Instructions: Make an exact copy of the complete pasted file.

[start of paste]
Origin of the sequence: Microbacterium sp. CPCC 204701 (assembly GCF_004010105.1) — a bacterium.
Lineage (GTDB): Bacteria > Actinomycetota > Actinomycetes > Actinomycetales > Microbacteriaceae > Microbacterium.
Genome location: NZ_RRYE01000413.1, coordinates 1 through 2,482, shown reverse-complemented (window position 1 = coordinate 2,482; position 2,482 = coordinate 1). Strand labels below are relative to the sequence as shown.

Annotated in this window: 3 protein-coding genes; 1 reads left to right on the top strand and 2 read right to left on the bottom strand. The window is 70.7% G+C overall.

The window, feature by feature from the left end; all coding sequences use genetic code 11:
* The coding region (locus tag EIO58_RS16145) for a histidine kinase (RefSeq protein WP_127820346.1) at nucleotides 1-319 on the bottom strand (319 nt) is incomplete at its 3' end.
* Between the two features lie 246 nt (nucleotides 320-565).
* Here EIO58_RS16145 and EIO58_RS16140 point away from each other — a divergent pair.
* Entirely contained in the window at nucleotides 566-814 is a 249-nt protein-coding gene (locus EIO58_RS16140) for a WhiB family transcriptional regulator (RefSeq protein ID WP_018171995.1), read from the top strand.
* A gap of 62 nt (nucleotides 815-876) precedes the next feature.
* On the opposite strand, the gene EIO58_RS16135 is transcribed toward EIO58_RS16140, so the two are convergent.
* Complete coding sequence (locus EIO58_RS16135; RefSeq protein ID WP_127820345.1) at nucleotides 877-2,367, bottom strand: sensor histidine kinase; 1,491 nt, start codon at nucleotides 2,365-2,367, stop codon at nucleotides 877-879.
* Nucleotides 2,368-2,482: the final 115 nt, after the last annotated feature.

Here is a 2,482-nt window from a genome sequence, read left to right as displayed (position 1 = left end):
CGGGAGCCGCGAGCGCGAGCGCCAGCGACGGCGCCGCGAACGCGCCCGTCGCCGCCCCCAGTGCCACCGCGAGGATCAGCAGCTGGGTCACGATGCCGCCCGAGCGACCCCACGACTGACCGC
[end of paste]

Origin of the sequence: Microbacterium sp. CPCC 204701 (assembly GCF_004010105.1) — a bacterium.
Lineage (GTDB): Bacteria > Actinomycetota > Actinomycetes > Actinomycetales > Microbacteriaceae > Microbacterium.
Genome location: NZ_RRYE01000413.1, coordinates 1 through 2,482, shown reverse-complemented (window position 1 = coordinate 2,482; position 2,482 = coordinate 1). Strand labels below are relative to the sequence as shown.

Annotated in this window: 3 protein-coding genes; 1 reads left to right on the top strand and 2 read right to left on the bottom strand. The window is 70.7% G+C overall.

The window, feature by feature from the left end; all coding sequences use genetic code 11:
* The coding region (locus tag EIO58_RS16145) for a histidine kinase (RefSeq protein WP_127820346.1) at nucleotides 1-319 on the bottom strand (319 nt) is incomplete at its 3' end.
* Between the two features lie 246 nt (nucleotides 320-565).
* Here EIO58_RS16145 and EIO58_RS16140 point away from each other — a divergent pair.
* Entirely contained in the window at nucleotides 566-814 is a 249-nt protein-coding gene (locus EIO58_RS16140) for a WhiB family transcriptional regulator (RefSeq protein ID WP_018171995.1), read from the top strand.
* A gap of 62 nt (nucleotides 815-876) precedes the next feature.
* On the opposite strand, the gene EIO58_RS16135 is transcribed toward EIO58_RS16140, so the two are convergent.
* Complete coding sequence (locus EIO58_RS16135; RefSeq protein ID WP_127820345.1) at nucleotides 877-2,367, bottom strand: sensor histidine kinase; 1,491 nt, start codon at nucleotides 2,365-2,367, stop codon at nucleotides 877-879.
* Nucleotides 2,368-2,482: the final 115 nt, after the last annotated feature.

Here is a 2,482-nt window from a genome sequence, read left to right as displayed (position 1 = left end):
CGGGAGCCGCGAGCGCGAGCGCCAGCGACGGCGCCGCGAACGCGCCCGTCGCCGCCCCCAGTGCCACCGCGAGGATCAGCAGCTGGGTCACGATGCCGCCCGAGCGACCCCACGACTGACCGC